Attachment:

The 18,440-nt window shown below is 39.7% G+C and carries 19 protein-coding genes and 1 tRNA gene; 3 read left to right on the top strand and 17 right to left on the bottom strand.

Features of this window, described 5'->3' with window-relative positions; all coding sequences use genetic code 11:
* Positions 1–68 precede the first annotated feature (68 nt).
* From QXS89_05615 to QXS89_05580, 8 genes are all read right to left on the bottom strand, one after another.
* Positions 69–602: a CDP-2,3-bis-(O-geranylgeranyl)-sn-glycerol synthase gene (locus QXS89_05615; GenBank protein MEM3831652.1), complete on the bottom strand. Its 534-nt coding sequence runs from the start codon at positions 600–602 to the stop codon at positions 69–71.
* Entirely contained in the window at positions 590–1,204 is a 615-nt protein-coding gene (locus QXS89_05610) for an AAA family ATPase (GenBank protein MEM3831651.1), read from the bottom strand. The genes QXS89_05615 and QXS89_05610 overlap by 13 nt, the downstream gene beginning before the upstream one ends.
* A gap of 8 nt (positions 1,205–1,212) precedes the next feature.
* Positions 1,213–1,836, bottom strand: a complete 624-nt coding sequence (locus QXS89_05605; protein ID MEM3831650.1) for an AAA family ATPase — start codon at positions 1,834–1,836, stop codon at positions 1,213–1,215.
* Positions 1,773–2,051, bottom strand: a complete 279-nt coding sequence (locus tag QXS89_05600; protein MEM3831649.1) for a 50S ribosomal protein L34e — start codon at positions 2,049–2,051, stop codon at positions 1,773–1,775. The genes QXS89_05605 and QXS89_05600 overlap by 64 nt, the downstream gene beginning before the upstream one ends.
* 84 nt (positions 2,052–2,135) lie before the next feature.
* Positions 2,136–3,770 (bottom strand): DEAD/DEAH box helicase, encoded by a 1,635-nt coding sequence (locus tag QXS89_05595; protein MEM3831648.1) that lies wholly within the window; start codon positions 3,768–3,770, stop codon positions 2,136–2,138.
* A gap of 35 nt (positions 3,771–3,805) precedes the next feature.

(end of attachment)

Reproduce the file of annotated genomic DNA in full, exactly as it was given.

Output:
The 18,440-nt window shown below is 39.7% G+C and carries 19 protein-coding genes and 1 tRNA gene; 3 read left to right on the top strand and 17 right to left on the bottom strand.

Features of this window, described 5'->3' with window-relative positions; all coding sequences use genetic code 11:
* Positions 1–68 precede the first annotated feature (68 nt).
* From QXS89_05615 to QXS89_05580, 8 genes are all read right to left on the bottom strand, one after another.
* Positions 69–602: a CDP-2,3-bis-(O-geranylgeranyl)-sn-glycerol synthase gene (locus QXS89_05615; GenBank protein MEM3831652.1), complete on the bottom strand. Its 534-nt coding sequence runs from the start codon at positions 600–602 to the stop codon at positions 69–71.
* Entirely contained in the window at positions 590–1,204 is a 615-nt protein-coding gene (locus QXS89_05610) for an AAA family ATPase (GenBank protein MEM3831651.1), read from the bottom strand. The genes QXS89_05615 and QXS89_05610 overlap by 13 nt, the downstream gene beginning before the upstream one ends.
* A gap of 8 nt (positions 1,205–1,212) precedes the next feature.
* Positions 1,213–1,836, bottom strand: a complete 624-nt coding sequence (locus QXS89_05605; protein ID MEM3831650.1) for an AAA family ATPase — start codon at positions 1,834–1,836, stop codon at positions 1,213–1,215.
* Positions 1,773–2,051, bottom strand: a complete 279-nt coding sequence (locus tag QXS89_05600; protein MEM3831649.1) for a 50S ribosomal protein L34e — start codon at positions 2,049–2,051, stop codon at positions 1,773–1,775. The genes QXS89_05605 and QXS89_05600 overlap by 64 nt, the downstream gene beginning before the upstream one ends.
* 84 nt (positions 2,052–2,135) lie before the next feature.
* Positions 2,136–3,770 (bottom strand): DEAD/DEAH box helicase, encoded by a 1,635-nt coding sequence (locus tag QXS89_05595; protein MEM3831648.1) that lies wholly within the window; start codon positions 3,768–3,770, stop codon positions 2,136–2,138.
* A gap of 35 nt (positions 3,771–3,805) precedes the next feature.